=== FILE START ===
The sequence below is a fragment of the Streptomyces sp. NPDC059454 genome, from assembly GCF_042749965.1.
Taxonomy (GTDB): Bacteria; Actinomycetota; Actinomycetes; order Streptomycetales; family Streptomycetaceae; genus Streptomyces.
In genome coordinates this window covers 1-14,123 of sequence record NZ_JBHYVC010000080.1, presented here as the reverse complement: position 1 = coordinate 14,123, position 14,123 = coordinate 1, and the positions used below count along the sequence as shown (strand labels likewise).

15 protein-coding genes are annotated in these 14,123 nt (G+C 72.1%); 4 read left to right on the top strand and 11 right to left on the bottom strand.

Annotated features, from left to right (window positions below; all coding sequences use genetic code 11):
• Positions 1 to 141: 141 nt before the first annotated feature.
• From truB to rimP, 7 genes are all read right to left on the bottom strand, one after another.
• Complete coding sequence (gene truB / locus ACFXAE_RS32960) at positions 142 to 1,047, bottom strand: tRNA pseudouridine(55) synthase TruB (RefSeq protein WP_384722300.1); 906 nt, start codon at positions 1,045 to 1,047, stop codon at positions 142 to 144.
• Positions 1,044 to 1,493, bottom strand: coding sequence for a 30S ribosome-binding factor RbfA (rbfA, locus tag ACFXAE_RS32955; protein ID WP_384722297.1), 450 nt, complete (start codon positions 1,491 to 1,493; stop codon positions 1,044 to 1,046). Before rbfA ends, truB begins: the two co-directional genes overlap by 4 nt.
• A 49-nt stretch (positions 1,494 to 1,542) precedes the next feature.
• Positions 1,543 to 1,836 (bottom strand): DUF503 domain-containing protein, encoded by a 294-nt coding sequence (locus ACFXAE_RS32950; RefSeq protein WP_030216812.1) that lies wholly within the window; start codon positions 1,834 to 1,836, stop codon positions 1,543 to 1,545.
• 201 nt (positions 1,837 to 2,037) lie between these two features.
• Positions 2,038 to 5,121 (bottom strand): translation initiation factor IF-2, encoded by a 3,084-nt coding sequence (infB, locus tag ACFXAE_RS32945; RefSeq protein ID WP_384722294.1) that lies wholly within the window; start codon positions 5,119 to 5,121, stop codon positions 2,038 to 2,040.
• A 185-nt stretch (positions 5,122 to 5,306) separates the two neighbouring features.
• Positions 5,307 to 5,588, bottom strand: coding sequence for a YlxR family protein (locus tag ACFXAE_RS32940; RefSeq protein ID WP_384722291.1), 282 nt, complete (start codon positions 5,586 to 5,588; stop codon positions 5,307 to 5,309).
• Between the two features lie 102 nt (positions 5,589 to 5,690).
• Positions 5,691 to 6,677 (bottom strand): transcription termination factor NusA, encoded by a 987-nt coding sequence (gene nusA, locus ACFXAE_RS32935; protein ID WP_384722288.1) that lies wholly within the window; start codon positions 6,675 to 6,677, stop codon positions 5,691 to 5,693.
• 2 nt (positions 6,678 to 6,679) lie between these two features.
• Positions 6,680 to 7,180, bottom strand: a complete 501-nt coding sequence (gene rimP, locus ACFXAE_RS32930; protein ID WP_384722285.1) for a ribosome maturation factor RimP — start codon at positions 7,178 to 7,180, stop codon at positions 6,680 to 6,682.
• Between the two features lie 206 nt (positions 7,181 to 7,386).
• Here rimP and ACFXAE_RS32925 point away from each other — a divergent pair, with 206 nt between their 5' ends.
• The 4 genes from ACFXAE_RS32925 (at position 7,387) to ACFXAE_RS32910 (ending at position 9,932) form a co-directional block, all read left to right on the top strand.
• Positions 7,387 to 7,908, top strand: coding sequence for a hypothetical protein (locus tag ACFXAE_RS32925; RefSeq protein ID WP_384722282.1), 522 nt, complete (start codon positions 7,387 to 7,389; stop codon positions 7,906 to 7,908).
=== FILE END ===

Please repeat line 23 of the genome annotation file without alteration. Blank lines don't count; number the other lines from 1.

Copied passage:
• Positions 7,387 to 7,908, top strand: coding sequence for a hypothetical protein (locus tag ACFXAE_RS32925; RefSeq protein ID WP_384722282.1), 522 nt, complete (start codon positions 7,387 to 7,389; stop codon positions 7,906 to 7,908).